Maithreyi Sandilya, a 25-year-old Chennai-based financial analyst, is deft at handling her Honda Activa scooter.
It helps her zip in and out of the city’s notorious traffic and get to work on time. Her gearless scooter makes easy work of the city’s traffic, which moves in fits and starts.
“The traffic is pathetic and a scooter is the easiest way to get to work,” she says. “It’s a stable drive.” Sandilya and a growing tribe of similar users have prompted the country’s two-wheeler makers to line up as many as four models in the next six-eight months, the first time in seven years that so many new models will hit the market.
“For every three motorcycles we make, we are thinking of introducing one scooter model,” says Venu Srinivasan, managing director of TVS Motor Company, the No. 3 maker of two-wheelers in the country. His company is also one of the country’s two makers of scooterettes or compact scooters, popular among women and students. “These would be focused on young women,” he adds. Its scooterette, Scooty Pep, is aggressively marketed with the increasing tribe of women riders in mind. The two-wheeler, available in colours such as pink, is endorsed by Preity Zinta, the fiesty Bollywood actor who tells boys not to take on riders of pink scooters in a nationwide advertising campaign.
The number of women workers in urban India increased to 16.6% in 2004-05 from 13.9% in 1999-2000, says the latest labour survey by the National Sample Survey Organisation. And traffic in India’s cities is exploding, with 30,000 vehicles added to the country’s roads each day.
Scooter sales are set to rise at double-digit rates over the next couple of years, according to analysts such as Ashutosh Goel of Edelweiss Securities. A 10% average annual growth could see scooter sales crossing 12 lakh by the turn of the decade.
“Two-wheeler sales are highly skewed in favour of males and we feel the need to address the women segment,” says Amit Nandi, general manager of marketing at Bajaj Auto Ltd. Bajaj, the country’s second-largest two-wheeler maker last month reintroduced the scooter to its range of vehicles with Kristal, after discontinuing its Chetak brand a year ago. It’s working on ‘Blade’, another scooter that will hit the market in six months.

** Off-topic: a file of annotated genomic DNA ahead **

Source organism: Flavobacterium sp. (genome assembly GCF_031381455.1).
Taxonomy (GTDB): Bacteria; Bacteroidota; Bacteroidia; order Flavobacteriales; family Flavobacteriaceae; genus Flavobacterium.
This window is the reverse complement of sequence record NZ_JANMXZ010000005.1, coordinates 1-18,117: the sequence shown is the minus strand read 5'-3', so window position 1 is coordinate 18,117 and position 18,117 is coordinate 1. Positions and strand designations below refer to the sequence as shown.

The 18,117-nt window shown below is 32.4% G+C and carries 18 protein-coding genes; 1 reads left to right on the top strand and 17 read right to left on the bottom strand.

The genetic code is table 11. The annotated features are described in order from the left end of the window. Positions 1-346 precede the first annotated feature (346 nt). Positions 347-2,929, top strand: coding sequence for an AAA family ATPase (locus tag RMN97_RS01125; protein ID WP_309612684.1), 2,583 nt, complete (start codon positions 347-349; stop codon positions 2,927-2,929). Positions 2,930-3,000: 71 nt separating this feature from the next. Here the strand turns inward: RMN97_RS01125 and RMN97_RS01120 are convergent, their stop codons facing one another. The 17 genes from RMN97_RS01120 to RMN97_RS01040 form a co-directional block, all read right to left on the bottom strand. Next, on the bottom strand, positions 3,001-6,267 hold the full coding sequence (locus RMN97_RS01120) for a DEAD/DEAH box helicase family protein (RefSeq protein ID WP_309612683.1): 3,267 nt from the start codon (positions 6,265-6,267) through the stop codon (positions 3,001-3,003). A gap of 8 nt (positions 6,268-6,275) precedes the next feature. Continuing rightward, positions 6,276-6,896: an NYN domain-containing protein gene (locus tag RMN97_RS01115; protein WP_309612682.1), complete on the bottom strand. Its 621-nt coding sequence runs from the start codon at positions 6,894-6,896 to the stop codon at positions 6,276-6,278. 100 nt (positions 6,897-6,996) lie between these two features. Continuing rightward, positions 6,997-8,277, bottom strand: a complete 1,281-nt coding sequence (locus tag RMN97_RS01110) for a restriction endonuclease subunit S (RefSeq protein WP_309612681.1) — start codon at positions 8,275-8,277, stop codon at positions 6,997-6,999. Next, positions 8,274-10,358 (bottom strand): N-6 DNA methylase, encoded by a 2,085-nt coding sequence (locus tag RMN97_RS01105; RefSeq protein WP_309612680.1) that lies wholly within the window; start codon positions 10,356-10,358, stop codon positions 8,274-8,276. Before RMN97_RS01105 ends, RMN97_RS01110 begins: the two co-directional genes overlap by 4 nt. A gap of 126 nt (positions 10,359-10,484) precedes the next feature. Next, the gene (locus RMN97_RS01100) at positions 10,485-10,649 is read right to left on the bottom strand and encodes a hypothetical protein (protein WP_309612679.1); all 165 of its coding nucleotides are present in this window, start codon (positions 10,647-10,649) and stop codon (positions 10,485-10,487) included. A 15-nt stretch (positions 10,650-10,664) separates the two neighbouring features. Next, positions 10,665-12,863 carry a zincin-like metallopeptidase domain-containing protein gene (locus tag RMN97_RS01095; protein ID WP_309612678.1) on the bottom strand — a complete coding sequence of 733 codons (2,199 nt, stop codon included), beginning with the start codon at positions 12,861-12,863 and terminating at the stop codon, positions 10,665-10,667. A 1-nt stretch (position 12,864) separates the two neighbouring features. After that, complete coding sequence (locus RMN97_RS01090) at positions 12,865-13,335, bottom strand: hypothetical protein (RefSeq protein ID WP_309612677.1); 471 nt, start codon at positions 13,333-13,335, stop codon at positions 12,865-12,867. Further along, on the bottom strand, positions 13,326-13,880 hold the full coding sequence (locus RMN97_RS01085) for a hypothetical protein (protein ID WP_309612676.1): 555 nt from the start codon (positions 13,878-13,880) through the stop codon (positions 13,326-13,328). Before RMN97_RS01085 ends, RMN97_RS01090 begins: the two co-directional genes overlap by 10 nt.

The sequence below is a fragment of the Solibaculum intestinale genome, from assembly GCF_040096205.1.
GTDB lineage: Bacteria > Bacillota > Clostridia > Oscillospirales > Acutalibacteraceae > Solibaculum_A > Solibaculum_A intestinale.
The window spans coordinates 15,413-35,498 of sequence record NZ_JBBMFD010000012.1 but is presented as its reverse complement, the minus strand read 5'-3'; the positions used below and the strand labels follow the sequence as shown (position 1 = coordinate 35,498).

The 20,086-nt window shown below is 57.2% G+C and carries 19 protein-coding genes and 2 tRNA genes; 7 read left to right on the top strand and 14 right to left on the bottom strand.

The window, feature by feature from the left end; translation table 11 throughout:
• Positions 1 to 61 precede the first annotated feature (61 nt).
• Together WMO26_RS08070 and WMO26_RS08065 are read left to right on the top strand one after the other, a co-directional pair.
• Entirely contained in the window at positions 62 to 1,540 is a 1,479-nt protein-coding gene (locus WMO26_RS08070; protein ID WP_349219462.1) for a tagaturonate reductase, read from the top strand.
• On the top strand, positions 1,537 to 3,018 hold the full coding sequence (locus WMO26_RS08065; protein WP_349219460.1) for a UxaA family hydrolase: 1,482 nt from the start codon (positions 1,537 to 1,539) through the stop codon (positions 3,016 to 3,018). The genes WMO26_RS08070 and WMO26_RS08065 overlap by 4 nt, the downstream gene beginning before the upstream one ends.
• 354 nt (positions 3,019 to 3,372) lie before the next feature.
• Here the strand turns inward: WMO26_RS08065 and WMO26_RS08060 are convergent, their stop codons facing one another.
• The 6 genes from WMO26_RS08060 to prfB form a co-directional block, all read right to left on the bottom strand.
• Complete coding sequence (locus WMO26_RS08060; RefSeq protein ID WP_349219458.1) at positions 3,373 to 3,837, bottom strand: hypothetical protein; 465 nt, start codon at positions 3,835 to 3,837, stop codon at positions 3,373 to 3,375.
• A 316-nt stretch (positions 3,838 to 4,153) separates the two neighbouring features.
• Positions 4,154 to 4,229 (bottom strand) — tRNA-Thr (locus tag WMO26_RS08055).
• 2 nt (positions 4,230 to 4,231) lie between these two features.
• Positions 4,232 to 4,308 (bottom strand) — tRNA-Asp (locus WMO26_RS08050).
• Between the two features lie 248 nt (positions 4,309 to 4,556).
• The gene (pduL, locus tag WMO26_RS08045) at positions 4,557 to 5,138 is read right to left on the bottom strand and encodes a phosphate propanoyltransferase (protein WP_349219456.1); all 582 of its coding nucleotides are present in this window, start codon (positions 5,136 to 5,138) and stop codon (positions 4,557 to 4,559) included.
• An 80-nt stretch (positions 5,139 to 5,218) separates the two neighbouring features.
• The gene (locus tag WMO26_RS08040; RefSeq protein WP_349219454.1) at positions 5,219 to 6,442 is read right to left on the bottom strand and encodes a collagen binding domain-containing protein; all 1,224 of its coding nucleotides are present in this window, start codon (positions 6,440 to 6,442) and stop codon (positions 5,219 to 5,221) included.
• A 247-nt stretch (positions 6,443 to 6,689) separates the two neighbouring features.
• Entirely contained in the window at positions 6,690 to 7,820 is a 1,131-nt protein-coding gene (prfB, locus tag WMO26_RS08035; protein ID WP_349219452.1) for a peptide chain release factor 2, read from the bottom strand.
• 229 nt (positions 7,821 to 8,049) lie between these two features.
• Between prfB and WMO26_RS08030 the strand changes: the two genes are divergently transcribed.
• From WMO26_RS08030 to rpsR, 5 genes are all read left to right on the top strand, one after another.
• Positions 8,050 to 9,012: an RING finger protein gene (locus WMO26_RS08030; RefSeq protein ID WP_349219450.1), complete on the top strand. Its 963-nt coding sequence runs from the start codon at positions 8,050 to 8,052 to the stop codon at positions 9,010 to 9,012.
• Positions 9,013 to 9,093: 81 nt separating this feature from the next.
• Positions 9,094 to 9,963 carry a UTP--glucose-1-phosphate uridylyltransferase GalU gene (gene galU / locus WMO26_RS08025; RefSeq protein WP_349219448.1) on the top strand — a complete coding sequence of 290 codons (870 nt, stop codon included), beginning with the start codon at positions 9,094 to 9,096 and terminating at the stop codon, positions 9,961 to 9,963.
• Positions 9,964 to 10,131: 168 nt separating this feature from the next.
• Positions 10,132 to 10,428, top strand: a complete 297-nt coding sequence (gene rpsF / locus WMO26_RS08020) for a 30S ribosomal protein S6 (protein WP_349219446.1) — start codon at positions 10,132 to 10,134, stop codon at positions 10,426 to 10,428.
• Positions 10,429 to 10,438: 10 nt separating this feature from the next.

Rival Hero Honda, which usurped Bajaj’s leadership six years ago with zippy motorcycles, isn’t ignoring the ladies either. Last year, it launched the Pleasure model, targeted specifically at women. “Why should boys have all the fun?” the model’s ad campaign asks.
Rival Suzuki Motorcycles India Pvt Ltd is entering the market for the first time in its two-year history in India. It currently sells two motorcycles called Zeus and Heat. Kinetic Motor Company Ltd has tied up with Italjet, an Italian company, for design and technical knowhow.
Scooter sales in India, however, have stagnated at around 900,000 units since 2000-01. That’s primarily because motorcycles have driven the sales of the two-wheeler makers. Indian companies make six million motorcycles a year, six and half times more than the number of scooters they make.
With motorcycles becoming the toast of two-wheeler makers, mechanical scooters such as the Bajaj Chetak and LML Vespa slowly drove out of the mindset of both customers and manufacturers. In the meantime, Honda Motorcycles and Scooters India Ltd (HMSI) entered the market in July 2001 and took the leadership position the next year.
“We’ve had no competition in the past six years,” says N.K. Rattan, general manager of marketing at HMSI. The company has a 55% marketshare in the segment.
But that is set to change. India’s changing consumer patterns may have contributed, analysts say. With smaller nuclear families becoming more popular and urban households with both men and women workers, shopping is more an activity on the way back from work. A roomier space for shopping bags, as compared with motorcycles should swing it for the female consumer, analysts say.
Rs.Rs.Consumer spending patterns are changing and scooters have more space,” compared with motorcycles, says S Ramnath, vice-president with SSKI Securities.
The two-wheeler market has been growing at a 15% annual growth rate over the past four years aided by manufacturers launching as many as eight models in a year. India is the second largest two-wheeler market in the world after China and motorcycles are the nation’s main mode of transport.
“At present choices, you have only so many choices, “says Goel. “As with any other market, the number of choices will drive sales.”